Swedish universities continue to draw a record numbers of applicants with the number of prospective students seeking a third level education increasing for the seventh year in a row. READ () »

Teen in 'Jihad Jane' Vilks murder plot sentenced
Swedish artist Lars Vilks pictured in New York in 2012. Photo: Linus Sundahl-Djerf/TT

Teen in 'Jihad Jane' Vilks murder plot sentenced

American authorities have sentenced a 20-year-old accomplice of 'Jihad Jane' to five years in prison for an attempted terror plot to kill Swedish artist Lars Vilks, after getting involved with the murder plans when he was a teenager. READ () »

Sweden scraps 'new start zones' after EU input
Integration Minister Erik Ullenhag visits a school in Tensta, one of the neighbourhoods mentioned when he and his colleagues first floated the new start zone proposal. File: TT

Sweden scraps 'new start zones' after EU input

Sweden has abandoned a plan to ease taxes for small companies in blighted areas after the European Commission challenged its legality. READ () »

'Easter eggs an invitation to spread germs'
A typical Swedish Easter egg. Photo: Jessica Gow/TT

'Easter eggs an invitation to spread germs'

A Swedish microbiologist has warned that traditional Swedish Easter eggs laden with candy are an open invitation to the spread of bacteria and viruses. "Is this really a good idea?" he asked. READ () »

Jammed truck snarls Stockholm rush hour
Photo: Anders Wiklund/TT

Jammed truck snarls Stockholm rush hour

PICTURES: A truck got wedged inside a tunnel in central Stockholm on Thursday, with authorities concerned the accident may have damaged cables in the tunnel's ceiling. READ () »

Kids in Victorian garb mark Swedish Easter
A Swedish Easter witch holding daffodils. File photo: TT

Kids in Victorian garb mark Swedish Easter

In India, I'd notice Easter only from the traffic jam outside the churches, but here witches, egg hunts, and feathers mark the Christian holiday. The Local's Deepti Vashisht brings you the various shades of Swedish Easter. READ () »

Swedish MP ordered chemtrail probe
Chemtrails?: Shutterstock.

Swedish MP ordered chemtrail probe

A Swedish MP who launched an official government investigation into the existence of chemtrails tells The Local why he thinks Swedes deserve the truth, even if it may leave some conspiracy theorists unsatisfied. READ () »

PM pleads ignorance of Vattenfall's Nuon bid
Fredrik Reinfeldt answers the constitutional affairs committee's questions. Photo: TT

PM pleads ignorance of Vattenfall's Nuon bid

Sweden's prime minister on Thursday said Vattenfall itself, not its owners the Swedish state, had responsibility for the loss-making Nuon deal. READ () »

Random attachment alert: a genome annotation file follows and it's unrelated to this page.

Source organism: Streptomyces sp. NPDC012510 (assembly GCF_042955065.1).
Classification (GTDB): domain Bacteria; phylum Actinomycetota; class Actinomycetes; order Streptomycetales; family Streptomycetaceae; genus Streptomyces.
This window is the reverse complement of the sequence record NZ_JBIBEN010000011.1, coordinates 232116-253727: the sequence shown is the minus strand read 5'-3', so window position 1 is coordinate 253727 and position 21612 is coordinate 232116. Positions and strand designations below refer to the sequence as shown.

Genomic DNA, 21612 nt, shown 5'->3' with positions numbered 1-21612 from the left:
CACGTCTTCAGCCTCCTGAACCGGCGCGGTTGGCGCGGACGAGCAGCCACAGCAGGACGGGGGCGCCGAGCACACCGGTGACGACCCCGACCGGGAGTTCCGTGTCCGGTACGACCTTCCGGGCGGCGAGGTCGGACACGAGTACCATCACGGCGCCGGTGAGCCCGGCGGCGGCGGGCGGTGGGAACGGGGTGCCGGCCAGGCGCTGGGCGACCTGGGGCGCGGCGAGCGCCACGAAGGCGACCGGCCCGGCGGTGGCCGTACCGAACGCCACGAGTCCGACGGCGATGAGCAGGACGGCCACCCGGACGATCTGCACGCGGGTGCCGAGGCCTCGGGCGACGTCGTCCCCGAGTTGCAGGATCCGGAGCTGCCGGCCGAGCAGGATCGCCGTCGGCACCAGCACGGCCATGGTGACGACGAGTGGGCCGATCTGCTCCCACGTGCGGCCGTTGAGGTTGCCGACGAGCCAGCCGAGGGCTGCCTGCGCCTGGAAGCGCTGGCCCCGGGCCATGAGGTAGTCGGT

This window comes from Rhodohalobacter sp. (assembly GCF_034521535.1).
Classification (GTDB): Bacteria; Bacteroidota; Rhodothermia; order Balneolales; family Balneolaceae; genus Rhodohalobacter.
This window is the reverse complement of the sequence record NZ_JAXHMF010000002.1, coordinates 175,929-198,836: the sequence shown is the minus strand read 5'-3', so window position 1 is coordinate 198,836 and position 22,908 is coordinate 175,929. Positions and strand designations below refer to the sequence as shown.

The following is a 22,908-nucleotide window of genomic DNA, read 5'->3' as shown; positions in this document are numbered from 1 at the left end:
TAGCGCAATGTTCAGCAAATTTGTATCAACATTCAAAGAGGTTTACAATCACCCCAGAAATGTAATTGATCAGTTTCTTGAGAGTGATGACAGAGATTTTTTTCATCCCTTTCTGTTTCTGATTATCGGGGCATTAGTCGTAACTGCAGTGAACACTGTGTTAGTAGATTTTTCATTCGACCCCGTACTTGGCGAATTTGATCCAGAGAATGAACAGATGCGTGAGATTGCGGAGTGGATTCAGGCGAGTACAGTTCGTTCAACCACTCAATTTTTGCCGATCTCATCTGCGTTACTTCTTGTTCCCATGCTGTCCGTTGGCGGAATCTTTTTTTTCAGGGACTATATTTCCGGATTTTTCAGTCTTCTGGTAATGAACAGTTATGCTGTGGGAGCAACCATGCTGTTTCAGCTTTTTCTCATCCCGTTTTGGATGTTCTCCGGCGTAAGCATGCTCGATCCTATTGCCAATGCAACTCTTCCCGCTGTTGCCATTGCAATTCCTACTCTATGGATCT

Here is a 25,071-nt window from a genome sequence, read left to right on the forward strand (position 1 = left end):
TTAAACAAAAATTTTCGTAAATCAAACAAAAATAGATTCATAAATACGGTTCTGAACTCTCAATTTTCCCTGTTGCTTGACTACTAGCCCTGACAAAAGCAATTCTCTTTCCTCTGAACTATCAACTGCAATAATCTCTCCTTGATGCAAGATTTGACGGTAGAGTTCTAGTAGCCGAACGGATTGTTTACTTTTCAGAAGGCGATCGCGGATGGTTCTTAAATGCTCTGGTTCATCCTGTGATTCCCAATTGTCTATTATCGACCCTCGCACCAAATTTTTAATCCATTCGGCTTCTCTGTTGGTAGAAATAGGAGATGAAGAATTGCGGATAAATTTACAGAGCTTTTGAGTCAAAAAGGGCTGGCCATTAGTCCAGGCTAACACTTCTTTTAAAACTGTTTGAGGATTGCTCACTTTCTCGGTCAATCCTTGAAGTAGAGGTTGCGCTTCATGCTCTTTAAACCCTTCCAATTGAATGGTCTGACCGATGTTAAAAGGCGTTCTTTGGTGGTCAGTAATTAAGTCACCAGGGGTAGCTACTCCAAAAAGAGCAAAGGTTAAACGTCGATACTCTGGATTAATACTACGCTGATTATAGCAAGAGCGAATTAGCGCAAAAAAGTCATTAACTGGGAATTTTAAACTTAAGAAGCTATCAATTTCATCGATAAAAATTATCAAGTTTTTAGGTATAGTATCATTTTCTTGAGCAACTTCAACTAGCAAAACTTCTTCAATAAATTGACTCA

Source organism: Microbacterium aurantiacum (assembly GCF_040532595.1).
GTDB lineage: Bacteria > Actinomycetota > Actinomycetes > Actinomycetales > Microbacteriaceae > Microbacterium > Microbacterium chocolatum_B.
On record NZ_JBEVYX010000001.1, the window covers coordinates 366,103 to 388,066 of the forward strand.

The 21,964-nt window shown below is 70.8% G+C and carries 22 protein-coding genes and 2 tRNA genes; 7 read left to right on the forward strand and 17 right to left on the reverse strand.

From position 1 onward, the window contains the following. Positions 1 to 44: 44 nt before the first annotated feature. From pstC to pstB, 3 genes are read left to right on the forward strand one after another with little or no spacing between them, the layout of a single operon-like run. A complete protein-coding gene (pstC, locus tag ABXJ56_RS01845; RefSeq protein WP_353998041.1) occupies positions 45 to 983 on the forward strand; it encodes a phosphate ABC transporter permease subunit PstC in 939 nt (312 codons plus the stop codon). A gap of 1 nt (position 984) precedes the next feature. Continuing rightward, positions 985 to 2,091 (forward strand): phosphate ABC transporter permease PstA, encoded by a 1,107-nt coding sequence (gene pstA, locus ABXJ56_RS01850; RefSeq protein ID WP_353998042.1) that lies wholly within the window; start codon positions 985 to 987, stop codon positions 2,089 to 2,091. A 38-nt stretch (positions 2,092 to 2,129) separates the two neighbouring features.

'Kockums submarine raid may be illegal': lawyer
Photo: TT

'Kockums submarine raid may be illegal': lawyer

A Swedish lawyer says the Swedish military may have broken the law when it raided the Malmö premises of German defence giant Thyssen Krupp. READ () »

RECEIVE OUR NEWSLETTER AND ALERTS
Society
Swedish supermarket Ica pulls contested Easter commercial off air
Kungahuset
Society
Swedish royals set baptism date for princess
finest.se
Gallery
People-watching April 16
Politics
Who's the prime minister's heir?
Alfie Atkins
Society
Are children's books the key to families integrating in Sweden?
National
'Sweden Dem protests cater to party's martyr image'
National
'Swedish research grants were fantastic, but now it's like Australia'
Society
Only in Sweden: The ten problems you'd never encounter elsewhere
National
Swedes stopped to take my picture, but didn't look me in the eyes
Business & Money
A swipe of the hand replaced cash and cards in Lund
YouTube
Features
Video: Oliver Gee finds out how to embrace The Swedish Hug
TT
National
Abba duo hints at reunion
Advertisement:
Private
National
Flash mobs hug it out across Sweden
Finest.se
Gallery
People-watching April 11-13
TT
Politics
Swedes to give six-hour workday a go
TT
Society
Aussie choir member wows Abba in Sweden
YouTube
Society
Stockholm magic a surprise YouTube hit
Fastighetsbyrån
Society
Gallery: The Local's Property of the Week
Private
Society
Swedes find 200-year-old gravestone in living room
Stockholm School of Economics
Sponsored Article
Why a bachelor's degree is no longer enough
Deepti Vashisht
Features
Deepti Vashisht dissects the magic of Sweden's personal ID number
Shutterstock
Society
Ten signs you've been in Sweden too long
Society
Jimi Fritze heard every word when doctors discussed taking his organs
Society
A Swedish farmer explains why the new bestiality ban is 'pointless'
ESL
Sponsored Article
Learning Swedish the easy way
Latest news from The Local in Switzerland

More news from Switzerland at thelocal.ch

Latest news from The Local in Germany

More news from Germany at thelocal.de

Latest news from The Local in Spain

More news from Spain at thelocal.es

Latest news from The Local in France

More news from France at thelocal.fr

Latest news from The Local in Italy

More news from Italy at thelocal.it

Latest news from The Local in Norway

More news from Norway at thelocal.no

Blog Update: The Diplomatic Dispatch

28 October 15:16

The Green Growth Group Summit »

"Today on the 28 October in Brussels, a large group of key EU Ministers and business people, including UK Secretary of State for Energy and Climate Change Edward Davey, and Swedish Environment Minister Lena Ek, will meet to discuss green growth. They all have a stake in resolving a challenge which, although it is crucial..." READ »

772
jobs available
Swedish Down Town Consulting & Productions
Swedish Down Town Consulting & Productions is an innovative business company which provides valuable assistance with the Swedish Authorities, Swedish language practice and general communications. Call 073-100 47 81 or visit:
www.swedishdowntown.com